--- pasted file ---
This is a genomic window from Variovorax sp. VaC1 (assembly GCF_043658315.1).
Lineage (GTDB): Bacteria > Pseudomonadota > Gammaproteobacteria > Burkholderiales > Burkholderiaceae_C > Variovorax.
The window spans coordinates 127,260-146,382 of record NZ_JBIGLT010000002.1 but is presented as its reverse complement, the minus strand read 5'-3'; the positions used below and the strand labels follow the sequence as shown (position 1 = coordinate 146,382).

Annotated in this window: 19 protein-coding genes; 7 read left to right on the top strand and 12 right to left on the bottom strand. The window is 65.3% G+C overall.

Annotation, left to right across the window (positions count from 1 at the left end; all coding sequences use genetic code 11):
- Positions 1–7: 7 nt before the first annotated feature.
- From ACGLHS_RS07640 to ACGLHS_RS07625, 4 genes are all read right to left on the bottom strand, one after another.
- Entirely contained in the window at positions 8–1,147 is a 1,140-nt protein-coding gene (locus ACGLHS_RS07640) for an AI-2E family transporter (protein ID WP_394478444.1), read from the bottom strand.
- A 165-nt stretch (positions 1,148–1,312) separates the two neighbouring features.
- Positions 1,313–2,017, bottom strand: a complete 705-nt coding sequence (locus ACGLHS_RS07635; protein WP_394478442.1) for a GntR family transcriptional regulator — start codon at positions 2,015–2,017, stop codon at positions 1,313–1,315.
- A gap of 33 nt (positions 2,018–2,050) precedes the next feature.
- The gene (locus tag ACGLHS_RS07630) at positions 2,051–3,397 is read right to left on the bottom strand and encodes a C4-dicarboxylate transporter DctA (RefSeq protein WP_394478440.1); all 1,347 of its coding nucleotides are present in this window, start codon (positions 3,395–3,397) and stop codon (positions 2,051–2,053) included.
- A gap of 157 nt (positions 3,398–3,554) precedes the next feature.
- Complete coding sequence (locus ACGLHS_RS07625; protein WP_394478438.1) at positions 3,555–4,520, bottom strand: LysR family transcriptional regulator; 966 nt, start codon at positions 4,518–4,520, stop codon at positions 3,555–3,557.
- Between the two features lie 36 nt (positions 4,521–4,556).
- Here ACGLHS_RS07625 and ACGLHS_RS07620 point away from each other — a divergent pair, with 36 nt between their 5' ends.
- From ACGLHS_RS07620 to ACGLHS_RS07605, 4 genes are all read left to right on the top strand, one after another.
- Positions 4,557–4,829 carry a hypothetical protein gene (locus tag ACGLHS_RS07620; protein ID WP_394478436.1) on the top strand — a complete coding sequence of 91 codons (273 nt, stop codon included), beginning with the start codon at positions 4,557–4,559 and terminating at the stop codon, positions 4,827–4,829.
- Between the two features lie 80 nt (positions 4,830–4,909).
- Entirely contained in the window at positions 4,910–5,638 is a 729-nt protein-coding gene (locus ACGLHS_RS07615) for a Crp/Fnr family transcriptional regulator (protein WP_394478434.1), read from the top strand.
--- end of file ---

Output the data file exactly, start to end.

This is a genomic window from Variovorax sp. VaC1 (assembly GCF_043658315.1).
Lineage (GTDB): Bacteria > Pseudomonadota > Gammaproteobacteria > Burkholderiales > Burkholderiaceae_C > Variovorax.
The window spans coordinates 127,260-146,382 of record NZ_JBIGLT010000002.1 but is presented as its reverse complement, the minus strand read 5'-3'; the positions used below and the strand labels follow the sequence as shown (position 1 = coordinate 146,382).

Annotated in this window: 19 protein-coding genes; 7 read left to right on the top strand and 12 right to left on the bottom strand. The window is 65.3% G+C overall.

Annotation, left to right across the window (positions count from 1 at the left end; all coding sequences use genetic code 11):
- Positions 1–7: 7 nt before the first annotated feature.
- From ACGLHS_RS07640 to ACGLHS_RS07625, 4 genes are all read right to left on the bottom strand, one after another.
- Entirely contained in the window at positions 8–1,147 is a 1,140-nt protein-coding gene (locus ACGLHS_RS07640) for an AI-2E family transporter (protein ID WP_394478444.1), read from the bottom strand.
- A 165-nt stretch (positions 1,148–1,312) separates the two neighbouring features.
- Positions 1,313–2,017, bottom strand: a complete 705-nt coding sequence (locus ACGLHS_RS07635; protein WP_394478442.1) for a GntR family transcriptional regulator — start codon at positions 2,015–2,017, stop codon at positions 1,313–1,315.
- A gap of 33 nt (positions 2,018–2,050) precedes the next feature.
- The gene (locus tag ACGLHS_RS07630) at positions 2,051–3,397 is read right to left on the bottom strand and encodes a C4-dicarboxylate transporter DctA (RefSeq protein WP_394478440.1); all 1,347 of its coding nucleotides are present in this window, start codon (positions 3,395–3,397) and stop codon (positions 2,051–2,053) included.
- A gap of 157 nt (positions 3,398–3,554) precedes the next feature.
- Complete coding sequence (locus ACGLHS_RS07625; protein WP_394478438.1) at positions 3,555–4,520, bottom strand: LysR family transcriptional regulator; 966 nt, start codon at positions 4,518–4,520, stop codon at positions 3,555–3,557.
- Between the two features lie 36 nt (positions 4,521–4,556).
- Here ACGLHS_RS07625 and ACGLHS_RS07620 point away from each other — a divergent pair, with 36 nt between their 5' ends.
- From ACGLHS_RS07620 to ACGLHS_RS07605, 4 genes are all read left to right on the top strand, one after another.
- Positions 4,557–4,829 carry a hypothetical protein gene (locus tag ACGLHS_RS07620; protein ID WP_394478436.1) on the top strand — a complete coding sequence of 91 codons (273 nt, stop codon included), beginning with the start codon at positions 4,557–4,559 and terminating at the stop codon, positions 4,827–4,829.
- Between the two features lie 80 nt (positions 4,830–4,909).
- Entirely contained in the window at positions 4,910–5,638 is a 729-nt protein-coding gene (locus ACGLHS_RS07615) for a Crp/Fnr family transcriptional regulator (protein WP_394478434.1), read from the top strand.